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The implementation of blended learning in International Baccalaureate Diploma Programme (IBDP) English A curriculum in Singapore: an exploratory design-­‐based research

Research output: ThesisDoctoral Thesis

Published
  • Doreen Ang
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Publication date2018
Number of pages198
QualificationPhD
Awarding Institution
Supervisors/Advisors
Publisher
  • Lancaster University
Original languageEnglish

Abstract

Twenty-first century challenges have generated increasing focus in the use of technology in classrooms to better prepare students for the knowledge economy. In Singapore, the Ministry of Education has encouraged both a shift toward more student-centred pedagogies and the use of technology in classrooms. Though inclusion of technology into classrooms is deemed as useful, it has met with resistance. Teachers and students generally regard information and communications technology (ICT) as an add-on with marginal importance in examination-oriented Singapore.

In Singapore, the International Baccalaureate Diploma Programme was introduced in some schools with the aim to nurture students as inquirers, thinkers and communicators over a challenging two-year timeline. Amidst such challenges, this study uses a blended learning approach to address systemic requirements (i.e. ICT) under curricular constraints of the IBDP.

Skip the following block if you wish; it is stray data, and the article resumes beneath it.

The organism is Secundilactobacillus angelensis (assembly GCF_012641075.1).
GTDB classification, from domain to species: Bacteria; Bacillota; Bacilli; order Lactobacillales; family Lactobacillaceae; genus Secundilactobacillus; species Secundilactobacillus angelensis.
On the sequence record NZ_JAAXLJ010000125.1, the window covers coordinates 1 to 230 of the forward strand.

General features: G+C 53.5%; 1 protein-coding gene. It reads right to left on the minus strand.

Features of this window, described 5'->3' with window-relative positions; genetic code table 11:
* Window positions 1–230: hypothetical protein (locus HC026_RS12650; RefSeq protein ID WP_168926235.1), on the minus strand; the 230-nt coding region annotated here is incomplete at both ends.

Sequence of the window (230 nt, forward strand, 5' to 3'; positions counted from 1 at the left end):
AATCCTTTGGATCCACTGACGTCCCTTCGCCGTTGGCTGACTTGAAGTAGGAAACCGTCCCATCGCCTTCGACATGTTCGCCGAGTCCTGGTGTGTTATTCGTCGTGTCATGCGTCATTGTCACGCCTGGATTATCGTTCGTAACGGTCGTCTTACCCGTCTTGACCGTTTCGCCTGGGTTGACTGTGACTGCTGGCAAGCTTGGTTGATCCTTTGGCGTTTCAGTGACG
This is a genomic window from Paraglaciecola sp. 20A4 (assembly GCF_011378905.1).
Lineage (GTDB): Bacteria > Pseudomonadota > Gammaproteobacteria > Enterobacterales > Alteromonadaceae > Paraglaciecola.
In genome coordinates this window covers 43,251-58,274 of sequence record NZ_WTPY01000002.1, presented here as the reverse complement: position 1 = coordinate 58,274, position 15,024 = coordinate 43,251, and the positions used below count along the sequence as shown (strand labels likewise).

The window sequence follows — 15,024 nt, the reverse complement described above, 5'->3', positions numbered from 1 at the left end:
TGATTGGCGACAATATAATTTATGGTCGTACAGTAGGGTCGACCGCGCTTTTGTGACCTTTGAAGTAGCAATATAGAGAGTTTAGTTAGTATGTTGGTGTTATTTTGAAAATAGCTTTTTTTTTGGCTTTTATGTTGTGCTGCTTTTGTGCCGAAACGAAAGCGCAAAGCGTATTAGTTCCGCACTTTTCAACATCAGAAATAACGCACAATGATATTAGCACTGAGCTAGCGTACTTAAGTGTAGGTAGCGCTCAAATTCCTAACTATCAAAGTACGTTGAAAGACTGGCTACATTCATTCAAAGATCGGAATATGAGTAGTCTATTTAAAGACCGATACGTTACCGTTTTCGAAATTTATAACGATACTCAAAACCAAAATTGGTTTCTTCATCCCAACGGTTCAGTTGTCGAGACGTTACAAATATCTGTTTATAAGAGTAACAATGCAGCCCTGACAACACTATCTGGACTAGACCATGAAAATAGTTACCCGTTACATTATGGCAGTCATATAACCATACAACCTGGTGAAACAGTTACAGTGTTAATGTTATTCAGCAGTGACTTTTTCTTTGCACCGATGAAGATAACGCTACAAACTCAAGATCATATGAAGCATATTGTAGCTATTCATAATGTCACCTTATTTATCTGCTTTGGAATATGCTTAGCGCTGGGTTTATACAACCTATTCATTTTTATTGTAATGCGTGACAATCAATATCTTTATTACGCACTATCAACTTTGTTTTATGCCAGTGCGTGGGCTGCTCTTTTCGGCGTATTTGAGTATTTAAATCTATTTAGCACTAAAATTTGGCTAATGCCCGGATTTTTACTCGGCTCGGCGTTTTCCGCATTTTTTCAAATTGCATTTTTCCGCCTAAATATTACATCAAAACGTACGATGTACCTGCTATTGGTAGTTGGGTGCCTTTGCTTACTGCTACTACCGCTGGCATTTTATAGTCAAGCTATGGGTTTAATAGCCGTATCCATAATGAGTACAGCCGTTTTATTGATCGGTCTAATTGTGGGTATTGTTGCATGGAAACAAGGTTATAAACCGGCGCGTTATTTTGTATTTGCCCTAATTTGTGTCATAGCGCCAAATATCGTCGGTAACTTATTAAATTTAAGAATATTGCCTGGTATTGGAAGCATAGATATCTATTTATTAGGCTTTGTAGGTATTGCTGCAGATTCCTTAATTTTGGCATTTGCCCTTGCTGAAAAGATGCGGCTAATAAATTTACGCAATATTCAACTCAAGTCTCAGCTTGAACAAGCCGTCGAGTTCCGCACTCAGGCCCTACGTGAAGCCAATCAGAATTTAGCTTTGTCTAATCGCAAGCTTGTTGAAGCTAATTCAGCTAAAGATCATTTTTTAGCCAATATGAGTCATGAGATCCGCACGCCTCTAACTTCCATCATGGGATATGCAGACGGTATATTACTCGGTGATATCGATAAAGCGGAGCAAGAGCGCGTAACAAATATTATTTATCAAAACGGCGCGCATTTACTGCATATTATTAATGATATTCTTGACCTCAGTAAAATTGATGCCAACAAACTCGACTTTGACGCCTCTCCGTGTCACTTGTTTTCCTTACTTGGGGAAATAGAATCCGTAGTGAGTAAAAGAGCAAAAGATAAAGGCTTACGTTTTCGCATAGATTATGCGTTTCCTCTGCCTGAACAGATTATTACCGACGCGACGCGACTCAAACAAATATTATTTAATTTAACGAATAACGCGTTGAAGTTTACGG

Research was conducted using design-based research by the teacher-researcher over a period of three academic terms within a calendar year. Data, collected from two classes, included field notes, questionnaires and focus group interviews (FGIs). The analysis of the two questionnaires, using Statistical Package for the Social Sciences (SPSS) software, provided an overview of the patterns of students’ use of technology before and after the intervention study. Content analysis was used as a method of analysis for the FGIs. Themes that emerged from the FGIs were mapped onto a Considerations Model, providing a more nuanced overview of key considerations needed for a blended learning approach.

Findings showed that students enjoyed blended learning and found it useful as a bridge between the curriculum and their world; but, they were first and foremost, concerned with their academic performance. Though these students are by some researchers defined as digital natives, findings showed that they were not necessarily digitally literate. Nonetheless, this study suggests that a blended learning approach could be implemented through the Considerations Model.